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return remaining_input

</div>

And we’re done!

<div>
end

</div>

Here’s the entire StateMachine class, along with the new helpers we need to match plain-transitions and any-transitions.

<div>
class StateMachine
	  def initialize(states, whitespace: true)
	    @whitespace_sensitive = whitespace
	
	    # Use a mapping from state names to State objects,
	    # rather than just a list.
	    @states = {}
	
	    # Add all the states to the map.
	    states.each do |state|
	      raise "duplicate state #{state.name}" unless @states[state.name].nil?
	      @states[state.name] = state
	
	      if state.start?
	        raise "multiple start states: #{@start_state.name} and #{state.name}" unless @start_state.nil?
	        @start_state = state
	      end
	    end
	
	    # We should have exactly one start state.
	    raise "missing start state" if @start_state.nil?
	
	    # Check all the transitions.
	    states.each do |state|
	      state.transitions.each do |transition|
	        destination = transition.destination_name
	        next if destination.nil? # A nil name represents an error transition.
	        raise "destination state #{destination} doesn't exist" if @states[destination].nil?
	      end
	    end
	  end
	
	  def match(input, verbose: false)
	    @current_state = @start_state
	    until input.empty?
	      input = input.lstrip unless @whitespace_sensitive
	      puts "\tstate #{self.current_state.name}, input '#{input}'" if verbose
	      input = transition(input)
	    end
	    return final?
	  end
	
	  def transition(input)
	    # Find the first transition that matches the input.
	    remaining_input = nil
	    transition_to_take = @current_state.transitions.find do |transition|
	      remaining_input = transition.match(input)
	      !remaining_input.nil? # If the match attempt didn't return "nil", it succeeded!
	    end
	
	    if transition_to_take.nil?
	      @current_state = nil
	    else
	      @current_state = @states[transition_to_take.destination_name] 
	    end
	
	    # Stop processing input if we're now in an error state.
	    return "" if @current_state.nil?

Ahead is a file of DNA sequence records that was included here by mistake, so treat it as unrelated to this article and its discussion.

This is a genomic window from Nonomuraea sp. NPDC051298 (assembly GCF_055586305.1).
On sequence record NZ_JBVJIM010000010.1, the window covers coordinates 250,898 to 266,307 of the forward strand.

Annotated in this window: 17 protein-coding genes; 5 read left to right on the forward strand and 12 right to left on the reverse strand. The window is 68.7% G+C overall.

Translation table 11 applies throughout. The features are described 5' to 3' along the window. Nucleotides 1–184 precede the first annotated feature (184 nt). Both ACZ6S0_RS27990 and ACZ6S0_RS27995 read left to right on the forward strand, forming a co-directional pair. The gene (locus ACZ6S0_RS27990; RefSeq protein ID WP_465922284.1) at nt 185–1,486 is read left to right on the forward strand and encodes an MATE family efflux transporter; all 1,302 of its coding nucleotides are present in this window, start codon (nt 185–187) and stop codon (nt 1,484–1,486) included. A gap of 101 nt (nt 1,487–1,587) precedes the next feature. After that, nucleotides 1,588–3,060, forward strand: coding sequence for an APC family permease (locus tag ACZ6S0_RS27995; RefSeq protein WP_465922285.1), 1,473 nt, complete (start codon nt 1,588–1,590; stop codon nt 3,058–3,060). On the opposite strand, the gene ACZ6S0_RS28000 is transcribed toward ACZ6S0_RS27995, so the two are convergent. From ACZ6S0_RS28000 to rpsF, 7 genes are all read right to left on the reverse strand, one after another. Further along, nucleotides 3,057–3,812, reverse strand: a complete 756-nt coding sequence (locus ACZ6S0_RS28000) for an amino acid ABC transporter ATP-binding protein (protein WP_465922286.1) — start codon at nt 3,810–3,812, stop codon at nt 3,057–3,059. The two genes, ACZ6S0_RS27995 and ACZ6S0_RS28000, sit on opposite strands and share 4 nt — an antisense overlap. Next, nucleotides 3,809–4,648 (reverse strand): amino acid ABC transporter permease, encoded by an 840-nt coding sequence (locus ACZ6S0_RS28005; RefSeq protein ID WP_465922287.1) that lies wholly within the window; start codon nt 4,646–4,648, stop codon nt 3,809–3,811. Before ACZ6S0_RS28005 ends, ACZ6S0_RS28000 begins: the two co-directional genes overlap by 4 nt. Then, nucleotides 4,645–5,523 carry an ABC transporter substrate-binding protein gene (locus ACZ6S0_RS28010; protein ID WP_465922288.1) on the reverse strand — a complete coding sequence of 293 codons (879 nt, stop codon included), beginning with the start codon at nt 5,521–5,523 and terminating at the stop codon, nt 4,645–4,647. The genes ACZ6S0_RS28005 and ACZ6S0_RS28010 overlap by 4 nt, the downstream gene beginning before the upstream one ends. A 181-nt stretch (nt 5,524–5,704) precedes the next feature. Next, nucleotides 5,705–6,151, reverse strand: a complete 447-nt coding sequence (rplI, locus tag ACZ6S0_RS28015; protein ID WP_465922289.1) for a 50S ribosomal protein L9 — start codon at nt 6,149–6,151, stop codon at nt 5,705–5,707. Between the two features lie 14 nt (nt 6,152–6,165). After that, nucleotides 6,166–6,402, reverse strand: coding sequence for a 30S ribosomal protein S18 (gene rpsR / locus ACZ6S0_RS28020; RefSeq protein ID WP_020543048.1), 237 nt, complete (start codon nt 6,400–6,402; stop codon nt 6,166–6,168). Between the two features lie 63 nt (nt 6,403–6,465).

return remaining_input
	  end
	
	  def current_state
	    @current_state
	  end
	
	  def error?
	    @current_state.nil?
	  end
	
	  def final?
	    !error? && @current_state.final?
	  end
	end
	
	class PlainTransition
	  # A plain transition matches input if the input starts with the text.
	  def match(input)
	    # Index 0 is the first letter, which we know is a quote.
	    # Index -1 is the last letter, which should also be a quote.
	    # So we test letters 1 through -2...
	    if input.start_with?(@quoted_text[1..-2])
	      # ...and chop off the first <length> letters from the input if there's a match.
	      return input[(@quoted_text.length-2)..-1]
	    end
	    # Otherwise, return the special "nil" value for "no match".
	    return nil
	  end
	end
	
	class AnyTransition
	  def match(input)
	    # Chop off the first letter if we get a match.
	    case @kind
	    when "letter"
	      return input[1..-1] if letter?(input[0])
	    when "number"
	      return input[1..-1] if digit?(input[0])
	    when "space"
	      return input[1..-1] if space?(input[0])
	    when "symbol"
	      return input[1..-1] unless letter?(input[0]) || digit?(input[0]) || space?(input[0])
	    end
	    return nil
	  end
	end

</div>

Whew! You can view the complete working source on Github.


That is it. We’ve built a language for state machines, and we can now turn a description of a state machine into a simulation.

Want to try it?

Remember:

  • You can have more than one final state.
  • State labels can be quoted text too ("name"), not just numbers.

This version is built in CoffeeScript rather than Ruby. I condensed it a bit and used some more advanced features. You can find it on Github as well.


So that’s it! I’m…pretty sure I lost all of my readers in this tutorial. I’m definitely sure the best sections are the diagram-crazy, non-coding ones on state machines and regular expressions. But it was still fun getting here.

Extra credit: add a “description” production to the parser and turn the state machine into an adventure game.